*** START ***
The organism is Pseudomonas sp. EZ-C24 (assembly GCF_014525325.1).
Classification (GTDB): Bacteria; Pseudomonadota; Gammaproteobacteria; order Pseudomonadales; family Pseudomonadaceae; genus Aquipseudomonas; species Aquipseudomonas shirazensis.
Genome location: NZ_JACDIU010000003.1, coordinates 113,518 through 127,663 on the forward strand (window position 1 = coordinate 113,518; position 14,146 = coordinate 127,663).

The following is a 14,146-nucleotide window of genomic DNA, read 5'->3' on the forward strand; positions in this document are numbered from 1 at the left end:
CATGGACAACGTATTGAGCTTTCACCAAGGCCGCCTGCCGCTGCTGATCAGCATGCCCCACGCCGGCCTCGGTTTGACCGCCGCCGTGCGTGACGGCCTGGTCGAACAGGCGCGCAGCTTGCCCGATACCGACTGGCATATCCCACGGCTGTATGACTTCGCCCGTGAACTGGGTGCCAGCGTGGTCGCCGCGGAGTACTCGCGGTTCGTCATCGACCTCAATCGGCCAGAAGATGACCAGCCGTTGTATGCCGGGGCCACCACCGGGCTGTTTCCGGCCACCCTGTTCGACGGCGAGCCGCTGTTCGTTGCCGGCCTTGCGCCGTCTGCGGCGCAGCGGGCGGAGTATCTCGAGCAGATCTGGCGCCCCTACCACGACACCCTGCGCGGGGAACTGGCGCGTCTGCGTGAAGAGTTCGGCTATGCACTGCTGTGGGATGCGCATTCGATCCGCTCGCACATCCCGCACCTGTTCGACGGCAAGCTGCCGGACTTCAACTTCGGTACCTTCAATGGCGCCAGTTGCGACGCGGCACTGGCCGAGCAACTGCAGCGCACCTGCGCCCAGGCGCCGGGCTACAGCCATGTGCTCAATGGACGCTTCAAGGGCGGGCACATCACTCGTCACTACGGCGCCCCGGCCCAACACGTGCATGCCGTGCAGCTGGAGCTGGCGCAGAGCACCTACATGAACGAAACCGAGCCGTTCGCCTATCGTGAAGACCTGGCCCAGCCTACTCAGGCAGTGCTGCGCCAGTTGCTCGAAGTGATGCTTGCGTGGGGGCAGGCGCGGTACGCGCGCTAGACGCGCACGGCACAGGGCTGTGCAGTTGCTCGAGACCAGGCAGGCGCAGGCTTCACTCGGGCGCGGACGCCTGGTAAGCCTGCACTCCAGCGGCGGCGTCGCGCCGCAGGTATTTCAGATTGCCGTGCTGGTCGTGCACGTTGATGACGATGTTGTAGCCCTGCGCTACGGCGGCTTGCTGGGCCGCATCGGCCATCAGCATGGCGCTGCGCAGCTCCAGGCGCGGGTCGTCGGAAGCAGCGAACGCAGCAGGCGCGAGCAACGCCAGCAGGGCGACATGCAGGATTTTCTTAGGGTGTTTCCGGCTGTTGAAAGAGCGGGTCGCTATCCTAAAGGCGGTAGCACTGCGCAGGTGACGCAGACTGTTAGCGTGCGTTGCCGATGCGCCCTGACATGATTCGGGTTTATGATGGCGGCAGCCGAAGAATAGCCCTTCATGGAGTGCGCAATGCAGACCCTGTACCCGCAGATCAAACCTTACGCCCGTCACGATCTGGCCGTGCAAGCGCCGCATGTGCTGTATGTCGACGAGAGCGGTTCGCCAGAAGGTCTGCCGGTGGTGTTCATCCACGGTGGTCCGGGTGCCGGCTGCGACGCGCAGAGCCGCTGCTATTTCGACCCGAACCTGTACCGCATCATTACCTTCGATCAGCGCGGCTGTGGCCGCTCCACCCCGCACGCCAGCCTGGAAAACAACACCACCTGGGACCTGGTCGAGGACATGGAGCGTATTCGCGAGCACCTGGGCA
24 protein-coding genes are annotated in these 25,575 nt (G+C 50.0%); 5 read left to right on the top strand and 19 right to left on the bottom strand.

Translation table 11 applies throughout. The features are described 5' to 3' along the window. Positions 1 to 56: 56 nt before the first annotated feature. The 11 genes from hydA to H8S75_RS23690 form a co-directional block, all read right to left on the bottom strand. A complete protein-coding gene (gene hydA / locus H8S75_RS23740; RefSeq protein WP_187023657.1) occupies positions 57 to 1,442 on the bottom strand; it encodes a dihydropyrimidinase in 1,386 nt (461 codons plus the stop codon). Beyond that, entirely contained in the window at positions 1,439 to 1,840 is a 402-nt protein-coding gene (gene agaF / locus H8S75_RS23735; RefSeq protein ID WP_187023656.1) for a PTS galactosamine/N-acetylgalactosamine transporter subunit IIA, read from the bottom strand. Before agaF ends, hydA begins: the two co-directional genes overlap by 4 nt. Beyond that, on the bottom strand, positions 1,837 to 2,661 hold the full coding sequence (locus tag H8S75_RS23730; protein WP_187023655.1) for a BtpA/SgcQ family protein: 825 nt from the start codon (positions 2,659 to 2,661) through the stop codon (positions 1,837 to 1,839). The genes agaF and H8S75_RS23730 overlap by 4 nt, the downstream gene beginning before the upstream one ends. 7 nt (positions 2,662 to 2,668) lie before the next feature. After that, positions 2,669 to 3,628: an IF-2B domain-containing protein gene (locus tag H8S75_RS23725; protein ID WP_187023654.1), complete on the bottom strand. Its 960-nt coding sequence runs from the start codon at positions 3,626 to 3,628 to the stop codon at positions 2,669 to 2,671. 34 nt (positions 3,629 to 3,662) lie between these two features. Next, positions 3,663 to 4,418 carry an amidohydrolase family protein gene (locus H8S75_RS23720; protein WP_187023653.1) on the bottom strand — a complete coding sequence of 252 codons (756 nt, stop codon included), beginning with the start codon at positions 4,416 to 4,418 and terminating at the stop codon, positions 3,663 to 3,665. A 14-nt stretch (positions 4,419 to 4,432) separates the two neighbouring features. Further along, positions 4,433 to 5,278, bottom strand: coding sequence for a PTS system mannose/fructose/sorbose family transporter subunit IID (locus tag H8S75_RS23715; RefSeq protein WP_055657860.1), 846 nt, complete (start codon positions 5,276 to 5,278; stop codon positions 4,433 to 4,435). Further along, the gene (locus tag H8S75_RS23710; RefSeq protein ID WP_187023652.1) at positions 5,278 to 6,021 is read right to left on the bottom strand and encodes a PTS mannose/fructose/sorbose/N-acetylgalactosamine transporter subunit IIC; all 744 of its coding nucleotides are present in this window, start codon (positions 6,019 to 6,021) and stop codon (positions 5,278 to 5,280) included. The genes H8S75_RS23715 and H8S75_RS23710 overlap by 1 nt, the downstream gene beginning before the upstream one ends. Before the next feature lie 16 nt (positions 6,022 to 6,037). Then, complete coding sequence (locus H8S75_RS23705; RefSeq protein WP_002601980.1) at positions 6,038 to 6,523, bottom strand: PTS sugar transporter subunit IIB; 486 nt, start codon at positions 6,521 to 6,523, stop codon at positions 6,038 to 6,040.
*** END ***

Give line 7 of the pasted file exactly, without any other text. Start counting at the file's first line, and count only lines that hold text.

Translation table 11 applies throughout. The features are described 5' to 3' along the window. Positions 1 to 56: 56 nt before the first annotated feature. The 11 genes from hydA to H8S75_RS23690 form a co-directional block, all read right to left on the bottom strand. A complete protein-coding gene (gene hydA / locus H8S75_RS23740; RefSeq protein WP_187023657.1) occupies positions 57 to 1,442 on the bottom strand; it encodes a dihydropyrimidinase in 1,386 nt (461 codons plus the stop codon). Beyond that, entirely contained in the window at positions 1,439 to 1,840 is a 402-nt protein-coding gene (gene agaF / locus H8S75_RS23735; RefSeq protein ID WP_187023656.1) for a PTS galactosamine/N-acetylgalactosamine transporter subunit IIA, read from the bottom strand. Before agaF ends, hydA begins: the two co-directional genes overlap by 4 nt. Beyond that, on the bottom strand, positions 1,837 to 2,661 hold the full coding sequence (locus tag H8S75_RS23730; protein WP_187023655.1) for a BtpA/SgcQ family protein: 825 nt from the start codon (positions 2,659 to 2,661) through the stop codon (positions 1,837 to 1,839). The genes agaF and H8S75_RS23730 overlap by 4 nt, the downstream gene beginning before the upstream one ends. 7 nt (positions 2,662 to 2,668) lie before the next feature. After that, positions 2,669 to 3,628: an IF-2B domain-containing protein gene (locus tag H8S75_RS23725; protein ID WP_187023654.1), complete on the bottom strand. Its 960-nt coding sequence runs from the start codon at positions 3,626 to 3,628 to the stop codon at positions 2,669 to 2,671. 34 nt (positions 3,629 to 3,662) lie between these two features. Next, positions 3,663 to 4,418 carry an amidohydrolase family protein gene (locus H8S75_RS23720; protein WP_187023653.1) on the bottom strand — a complete coding sequence of 252 codons (756 nt, stop codon included), beginning with the start codon at positions 4,416 to 4,418 and terminating at the stop codon, positions 3,663 to 3,665. A 14-nt stretch (positions 4,419 to 4,432) separates the two neighbouring features. Further along, positions 4,433 to 5,278, bottom strand: coding sequence for a PTS system mannose/fructose/sorbose family transporter subunit IID (locus tag H8S75_RS23715; RefSeq protein WP_055657860.1), 846 nt, complete (start codon positions 5,276 to 5,278; stop codon positions 4,433 to 4,435). Further along, the gene (locus tag H8S75_RS23710; RefSeq protein ID WP_187023652.1) at positions 5,278 to 6,021 is read right to left on the bottom strand and encodes a PTS mannose/fructose/sorbose/N-acetylgalactosamine transporter subunit IIC; all 744 of its coding nucleotides are present in this window, start codon (positions 6,019 to 6,021) and stop codon (positions 5,278 to 5,280) included. The genes H8S75_RS23715 and H8S75_RS23710 overlap by 1 nt, the downstream gene beginning before the upstream one ends. Before the next feature lie 16 nt (positions 6,022 to 6,037). Then, complete coding sequence (locus H8S75_RS23705; RefSeq protein WP_002601980.1) at positions 6,038 to 6,523, bottom strand: PTS sugar transporter subunit IIB; 486 nt, start codon at positions 6,521 to 6,523, stop codon at positions 6,038 to 6,040.